• God incarnate–fully divine, yet became fully human (John 1:14)
  • Our compassionate Friend (John 15:15)
  • Omnisapient—all-wise (Romans 16:27)
  • Lord of our Righteousness, putting us right with God (1 Corinthians 1:30)
  • Our great intercessor, praying for us continually (Hebrews 7:25)
  • Able to create out of nothing (Hebrews 11:3)
  • Productive —always working on our behalf (Hebrews 13:21)
  • Faultless–absolutely perfect (I John 3:5)
  • The Alpha and Omega—eternal from beginning to end (Revelation 22:13)

 

 

There is nothing wrong with the Christmas traditions of decorating, baking, card-sending, and gift-giving. But they are just paltry trinkets—unless Jesus is preeminent within the celebration.

 

https://quotefancy.com/saint-augustine-quotes

 

And as we contemplate our Treasure, adoration swells within our hearts:

Lord Jesus, we bow in holy wonder before your supreme majesty, incomparable power, and unfathomable glory. You are the Morning Star! The King of kings! The Everlasting Father!

Yet, out of love for us, you left your throne and kingly crown to take on human form, giving up your majesty for a manger, supreme rule for severe restraint, and the beauty of heaven for the brokenness of earth.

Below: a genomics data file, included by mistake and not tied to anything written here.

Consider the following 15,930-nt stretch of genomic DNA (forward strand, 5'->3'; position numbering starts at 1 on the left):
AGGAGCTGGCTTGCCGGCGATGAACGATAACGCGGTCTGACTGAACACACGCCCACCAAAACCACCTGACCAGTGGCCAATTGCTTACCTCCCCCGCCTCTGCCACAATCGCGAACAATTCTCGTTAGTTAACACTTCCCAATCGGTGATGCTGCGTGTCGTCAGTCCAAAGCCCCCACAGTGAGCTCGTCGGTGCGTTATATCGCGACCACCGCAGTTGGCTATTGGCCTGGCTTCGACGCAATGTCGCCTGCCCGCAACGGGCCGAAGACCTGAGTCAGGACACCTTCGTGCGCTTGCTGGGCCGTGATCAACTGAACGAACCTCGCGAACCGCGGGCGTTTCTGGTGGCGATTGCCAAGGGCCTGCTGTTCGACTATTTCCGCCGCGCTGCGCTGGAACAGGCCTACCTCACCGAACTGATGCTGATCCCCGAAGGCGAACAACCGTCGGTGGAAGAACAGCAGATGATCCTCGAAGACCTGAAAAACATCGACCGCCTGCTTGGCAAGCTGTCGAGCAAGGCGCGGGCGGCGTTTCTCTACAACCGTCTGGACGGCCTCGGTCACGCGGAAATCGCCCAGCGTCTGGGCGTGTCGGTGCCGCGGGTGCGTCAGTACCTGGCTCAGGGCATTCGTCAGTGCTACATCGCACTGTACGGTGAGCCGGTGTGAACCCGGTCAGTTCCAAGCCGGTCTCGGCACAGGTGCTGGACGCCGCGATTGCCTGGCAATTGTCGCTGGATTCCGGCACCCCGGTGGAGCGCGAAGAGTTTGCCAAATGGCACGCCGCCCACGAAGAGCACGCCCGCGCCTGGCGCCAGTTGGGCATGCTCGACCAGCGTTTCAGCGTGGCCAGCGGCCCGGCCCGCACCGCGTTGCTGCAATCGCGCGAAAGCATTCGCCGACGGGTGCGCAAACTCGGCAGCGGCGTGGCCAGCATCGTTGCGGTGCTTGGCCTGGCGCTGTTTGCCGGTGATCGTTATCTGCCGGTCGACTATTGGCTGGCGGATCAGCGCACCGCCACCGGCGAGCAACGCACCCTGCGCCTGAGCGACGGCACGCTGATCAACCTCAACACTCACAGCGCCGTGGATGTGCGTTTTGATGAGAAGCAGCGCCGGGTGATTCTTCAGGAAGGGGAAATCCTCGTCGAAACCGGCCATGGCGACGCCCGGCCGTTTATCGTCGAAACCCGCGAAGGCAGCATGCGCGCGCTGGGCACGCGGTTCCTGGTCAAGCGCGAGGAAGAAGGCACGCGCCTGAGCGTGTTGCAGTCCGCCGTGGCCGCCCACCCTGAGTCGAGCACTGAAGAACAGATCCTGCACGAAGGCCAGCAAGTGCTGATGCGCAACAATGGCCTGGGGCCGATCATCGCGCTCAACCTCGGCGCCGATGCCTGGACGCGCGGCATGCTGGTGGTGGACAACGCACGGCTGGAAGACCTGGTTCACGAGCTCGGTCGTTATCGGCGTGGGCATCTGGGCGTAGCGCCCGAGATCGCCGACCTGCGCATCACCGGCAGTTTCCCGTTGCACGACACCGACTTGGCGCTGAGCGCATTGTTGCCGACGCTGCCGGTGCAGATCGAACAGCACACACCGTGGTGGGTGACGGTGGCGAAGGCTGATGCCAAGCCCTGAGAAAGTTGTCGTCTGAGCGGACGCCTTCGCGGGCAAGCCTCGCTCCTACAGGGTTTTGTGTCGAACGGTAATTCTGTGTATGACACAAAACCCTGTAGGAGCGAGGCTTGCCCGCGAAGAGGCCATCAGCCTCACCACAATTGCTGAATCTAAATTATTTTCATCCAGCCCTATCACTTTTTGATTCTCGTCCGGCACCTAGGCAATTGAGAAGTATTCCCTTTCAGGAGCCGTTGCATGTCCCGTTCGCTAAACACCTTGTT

What wondrous love is this, that you were willing to bear the dreadful curse for our souls? Our minds cannot comprehend.

 

 

But our hearts can sing in adoration of you and your overwhelming love that dispels the darkness with glorious splendor and ushers in eternal bliss—when we say YES to You.

 

You have opened heaven’s door,

Man is blessed forevermore–

Jesus, our priceless Treasure.

 

(Carols referenced: “Thou Didst Leave Thy Throne,” “What Wondrous Love Is This,” “Lo, How a Rose E’er Blooming,” “Good Christian Men, Rejoice.”)

 

Art & photo credits:  http://www.publicdomainfiles.com; http://www.flickr.com; http://www.heartlight.org; http://www.canva.org; http://www.jpl.nasa.gov; http://www.quotefancy.com; http://www.canva.com.